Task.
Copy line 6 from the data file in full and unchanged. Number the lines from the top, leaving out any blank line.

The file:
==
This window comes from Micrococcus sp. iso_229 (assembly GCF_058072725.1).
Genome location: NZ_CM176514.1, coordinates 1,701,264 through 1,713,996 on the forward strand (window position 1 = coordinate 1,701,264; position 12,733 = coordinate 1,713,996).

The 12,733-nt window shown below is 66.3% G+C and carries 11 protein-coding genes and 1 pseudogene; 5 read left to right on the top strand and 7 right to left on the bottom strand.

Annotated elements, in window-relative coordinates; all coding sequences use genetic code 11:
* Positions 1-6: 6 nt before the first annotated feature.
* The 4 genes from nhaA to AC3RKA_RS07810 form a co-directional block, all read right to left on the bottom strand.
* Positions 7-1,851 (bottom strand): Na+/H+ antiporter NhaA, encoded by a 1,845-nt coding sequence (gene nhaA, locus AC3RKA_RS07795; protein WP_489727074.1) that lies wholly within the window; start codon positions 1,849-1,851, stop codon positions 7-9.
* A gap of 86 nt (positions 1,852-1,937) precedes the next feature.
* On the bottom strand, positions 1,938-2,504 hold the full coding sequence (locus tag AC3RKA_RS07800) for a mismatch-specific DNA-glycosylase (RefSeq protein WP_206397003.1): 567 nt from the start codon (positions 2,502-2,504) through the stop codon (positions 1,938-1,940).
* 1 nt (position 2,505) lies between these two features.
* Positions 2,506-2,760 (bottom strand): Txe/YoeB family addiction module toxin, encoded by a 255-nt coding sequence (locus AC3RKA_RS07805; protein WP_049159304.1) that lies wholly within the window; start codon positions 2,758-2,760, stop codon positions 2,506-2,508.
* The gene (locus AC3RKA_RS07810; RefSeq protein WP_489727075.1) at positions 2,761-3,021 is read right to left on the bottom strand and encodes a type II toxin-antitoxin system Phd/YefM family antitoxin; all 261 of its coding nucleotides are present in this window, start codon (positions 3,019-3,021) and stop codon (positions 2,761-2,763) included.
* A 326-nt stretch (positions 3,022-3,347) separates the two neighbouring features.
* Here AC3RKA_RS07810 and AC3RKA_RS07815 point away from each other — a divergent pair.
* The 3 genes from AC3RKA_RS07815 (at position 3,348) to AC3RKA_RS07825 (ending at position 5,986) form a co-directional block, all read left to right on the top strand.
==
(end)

* The 4 genes from nhaA to AC3RKA_RS07810 form a co-directional block, all read right to left on the bottom strand.